District 51 School Board moves forward with ballot measures

Grand Junction, CO – District 51 School Board members voted unanimously Tuesday, June 20, 2017, to pursue a bond measure and mill levy override in the Nov. 7, 2017, Coordinated Election.

If approved, the bond measure would allow the district to issue $118.5 million in bonds that would be paid off through property taxes collected specifically for the following purposes:

  • $55 million for Priority 1 maintenance projects across D51 schools
  • $40 million to replace Orchard Mesa Middle School
  • $11 million for technology upgrades
  • $5 million to build a gym at Dual Immersion Academy
  • $5 million for a Palisade High School auxiliary gym
  • $2.5 million to add security features at schools across the district

The mill levy override question will ask voters to raise $6.5 million annually in property tax revenue within District 51 boundaries specifically for the following purposes:

  • $3.2 million to add 5 additional student contact days in the school calendar to the 165 days elementary schools, 166 days middle schools, and 169 days high schools had in 2016-17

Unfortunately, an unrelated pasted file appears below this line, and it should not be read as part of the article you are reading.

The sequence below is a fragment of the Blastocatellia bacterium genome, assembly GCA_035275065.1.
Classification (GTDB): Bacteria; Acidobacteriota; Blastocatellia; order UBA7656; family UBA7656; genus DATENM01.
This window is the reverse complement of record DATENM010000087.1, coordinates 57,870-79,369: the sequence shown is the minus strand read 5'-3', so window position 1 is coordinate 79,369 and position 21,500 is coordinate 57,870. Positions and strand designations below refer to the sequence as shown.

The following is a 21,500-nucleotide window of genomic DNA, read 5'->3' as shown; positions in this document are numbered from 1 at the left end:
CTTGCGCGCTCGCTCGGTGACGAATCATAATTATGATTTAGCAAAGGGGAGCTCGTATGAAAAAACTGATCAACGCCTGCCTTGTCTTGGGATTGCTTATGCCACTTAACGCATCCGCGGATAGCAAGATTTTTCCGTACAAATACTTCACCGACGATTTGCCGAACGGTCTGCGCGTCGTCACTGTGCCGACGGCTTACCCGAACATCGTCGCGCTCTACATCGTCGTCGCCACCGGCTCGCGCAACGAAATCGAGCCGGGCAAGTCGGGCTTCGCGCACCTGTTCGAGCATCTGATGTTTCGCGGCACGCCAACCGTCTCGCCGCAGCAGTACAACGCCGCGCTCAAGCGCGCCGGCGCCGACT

• $2 million for curriculum
  • $1 million for ongoing maintenance beyond Priority 1 projects
  • $300,000 for ongoing technology resources and support

Bond measures can only be used for construction, infrastructure and maintenance, while mill levy override revenues can be used for operations specified in ballot language.

The Class of 2017 was in kindergarten the last time voters approved a bond measure and mill levy override in the district. The bond measure of 2004 allowed the district to issue $109 million in bonds to build three new schools (Fruita 8/9 School, Pear Park Elementary, and Rim Rock Elementary), replace two existing schools (Bookcliff Middle School and the Career Center), renovate and expand 37 schools, and acquire property for future building sites. A fourth school – Chipeta Elementary – was built with savings from the other projects. The mill levy override of 2004 generates up to $4 million per year to fund staffing and operations at the three new schools.